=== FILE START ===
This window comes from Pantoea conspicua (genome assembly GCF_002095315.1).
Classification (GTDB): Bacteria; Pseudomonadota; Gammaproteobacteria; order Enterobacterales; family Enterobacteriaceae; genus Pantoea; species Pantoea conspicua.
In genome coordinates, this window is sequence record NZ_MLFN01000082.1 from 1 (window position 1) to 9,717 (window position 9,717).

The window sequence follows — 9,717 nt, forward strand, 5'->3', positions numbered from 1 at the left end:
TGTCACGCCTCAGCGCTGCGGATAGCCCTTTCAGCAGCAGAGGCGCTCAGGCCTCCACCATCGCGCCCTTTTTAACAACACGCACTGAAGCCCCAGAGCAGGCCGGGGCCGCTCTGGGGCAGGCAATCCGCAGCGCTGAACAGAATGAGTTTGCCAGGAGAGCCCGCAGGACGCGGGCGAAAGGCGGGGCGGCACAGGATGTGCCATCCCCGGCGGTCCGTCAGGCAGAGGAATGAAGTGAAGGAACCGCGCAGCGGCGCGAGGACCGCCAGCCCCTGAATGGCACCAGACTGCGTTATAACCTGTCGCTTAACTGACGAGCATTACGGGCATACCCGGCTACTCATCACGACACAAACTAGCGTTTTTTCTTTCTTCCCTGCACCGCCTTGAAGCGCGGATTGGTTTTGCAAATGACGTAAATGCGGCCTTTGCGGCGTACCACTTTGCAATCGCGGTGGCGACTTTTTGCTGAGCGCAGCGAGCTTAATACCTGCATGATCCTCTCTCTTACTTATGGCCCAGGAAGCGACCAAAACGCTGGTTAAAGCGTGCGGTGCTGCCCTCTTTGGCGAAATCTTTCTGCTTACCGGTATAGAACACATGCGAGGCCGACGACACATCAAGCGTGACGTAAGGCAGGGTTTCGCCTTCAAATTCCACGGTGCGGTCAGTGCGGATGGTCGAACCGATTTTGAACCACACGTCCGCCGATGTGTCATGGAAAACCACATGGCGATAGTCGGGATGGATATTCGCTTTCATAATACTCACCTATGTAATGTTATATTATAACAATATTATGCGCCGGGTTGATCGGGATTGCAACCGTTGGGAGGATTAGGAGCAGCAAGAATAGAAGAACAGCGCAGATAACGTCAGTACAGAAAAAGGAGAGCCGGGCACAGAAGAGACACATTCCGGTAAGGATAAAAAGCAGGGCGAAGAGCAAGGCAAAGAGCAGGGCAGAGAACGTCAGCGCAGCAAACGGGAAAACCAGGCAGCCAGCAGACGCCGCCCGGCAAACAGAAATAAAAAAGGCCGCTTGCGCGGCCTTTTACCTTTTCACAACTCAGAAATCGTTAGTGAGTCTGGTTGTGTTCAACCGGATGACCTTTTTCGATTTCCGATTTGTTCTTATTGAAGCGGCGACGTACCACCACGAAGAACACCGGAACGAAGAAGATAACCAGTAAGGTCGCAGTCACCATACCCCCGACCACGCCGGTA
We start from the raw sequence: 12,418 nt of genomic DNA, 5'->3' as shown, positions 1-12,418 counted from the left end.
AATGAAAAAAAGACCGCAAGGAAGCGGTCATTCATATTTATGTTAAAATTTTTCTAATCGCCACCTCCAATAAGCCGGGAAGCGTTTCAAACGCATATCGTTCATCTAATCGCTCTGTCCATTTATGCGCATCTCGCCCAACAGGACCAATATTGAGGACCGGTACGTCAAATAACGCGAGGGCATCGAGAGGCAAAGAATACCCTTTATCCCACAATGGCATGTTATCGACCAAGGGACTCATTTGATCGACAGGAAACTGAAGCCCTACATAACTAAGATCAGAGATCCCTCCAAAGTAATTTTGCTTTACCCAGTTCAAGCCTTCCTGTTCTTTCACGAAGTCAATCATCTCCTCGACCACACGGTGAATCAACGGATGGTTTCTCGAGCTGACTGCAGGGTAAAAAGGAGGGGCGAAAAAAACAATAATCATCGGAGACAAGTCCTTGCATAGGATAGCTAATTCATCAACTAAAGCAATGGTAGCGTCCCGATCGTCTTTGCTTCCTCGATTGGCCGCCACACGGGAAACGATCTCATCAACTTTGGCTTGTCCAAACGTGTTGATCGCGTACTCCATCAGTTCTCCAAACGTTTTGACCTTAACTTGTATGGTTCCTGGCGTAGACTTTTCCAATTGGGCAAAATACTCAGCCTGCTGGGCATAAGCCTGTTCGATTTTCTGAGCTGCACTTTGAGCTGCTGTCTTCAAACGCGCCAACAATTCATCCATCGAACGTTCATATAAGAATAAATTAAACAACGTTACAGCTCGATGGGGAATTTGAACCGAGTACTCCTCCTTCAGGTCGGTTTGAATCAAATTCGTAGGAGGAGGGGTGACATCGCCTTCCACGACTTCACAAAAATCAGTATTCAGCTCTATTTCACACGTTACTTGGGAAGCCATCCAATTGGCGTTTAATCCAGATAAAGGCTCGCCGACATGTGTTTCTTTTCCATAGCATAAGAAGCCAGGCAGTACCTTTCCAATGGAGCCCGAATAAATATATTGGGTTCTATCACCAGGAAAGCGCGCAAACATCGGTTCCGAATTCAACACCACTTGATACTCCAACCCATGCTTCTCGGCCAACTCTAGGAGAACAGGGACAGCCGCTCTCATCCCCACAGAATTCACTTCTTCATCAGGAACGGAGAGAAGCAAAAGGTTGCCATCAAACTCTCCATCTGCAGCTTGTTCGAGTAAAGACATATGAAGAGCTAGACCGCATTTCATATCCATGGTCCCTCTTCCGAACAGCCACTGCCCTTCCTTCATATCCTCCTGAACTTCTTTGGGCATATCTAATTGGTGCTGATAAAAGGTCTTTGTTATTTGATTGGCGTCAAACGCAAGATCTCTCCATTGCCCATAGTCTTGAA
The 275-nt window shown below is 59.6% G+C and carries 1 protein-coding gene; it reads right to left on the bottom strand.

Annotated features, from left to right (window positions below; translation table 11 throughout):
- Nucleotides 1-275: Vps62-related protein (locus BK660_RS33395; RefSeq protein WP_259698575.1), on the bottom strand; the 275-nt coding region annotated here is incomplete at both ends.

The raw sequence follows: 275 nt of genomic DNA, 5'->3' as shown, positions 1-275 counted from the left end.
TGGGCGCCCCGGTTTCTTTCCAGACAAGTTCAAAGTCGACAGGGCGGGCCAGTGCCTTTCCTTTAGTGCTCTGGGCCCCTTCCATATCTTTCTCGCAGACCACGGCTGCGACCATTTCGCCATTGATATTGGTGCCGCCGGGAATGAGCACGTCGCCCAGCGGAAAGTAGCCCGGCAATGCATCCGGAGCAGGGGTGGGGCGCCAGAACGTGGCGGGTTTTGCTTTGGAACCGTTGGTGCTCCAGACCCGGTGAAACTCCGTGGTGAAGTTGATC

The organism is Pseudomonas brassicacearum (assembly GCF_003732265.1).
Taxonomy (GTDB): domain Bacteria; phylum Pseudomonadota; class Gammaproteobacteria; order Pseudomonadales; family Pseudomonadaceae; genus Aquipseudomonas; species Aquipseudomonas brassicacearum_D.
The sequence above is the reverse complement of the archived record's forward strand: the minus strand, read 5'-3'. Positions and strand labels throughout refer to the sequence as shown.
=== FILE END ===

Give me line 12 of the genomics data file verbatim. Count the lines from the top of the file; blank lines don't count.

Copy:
TGGGCGCCCCGGTTTCTTTCCAGACAAGTTCAAAGTCGACAGGGCGGGCCAGTGCCTTTCCTTTAGTGCTCTGGGCCCCTTCCATATCTTTCTCGCAGACCACGGCTGCGACCATTTCGCCATTGATATTGGTGCCGCCGGGAATGAGCACGTCGCCCAGCGGAAAGTAGCCCGGCAATGCATCCGGAGCAGGGGTGGGGCGCCAGAACGTGGCGGGTTTTGCTTTGGAACCGTTGGTGCTCCAGACCCGGTGAAACTCCGTGGTGAAGTTGATC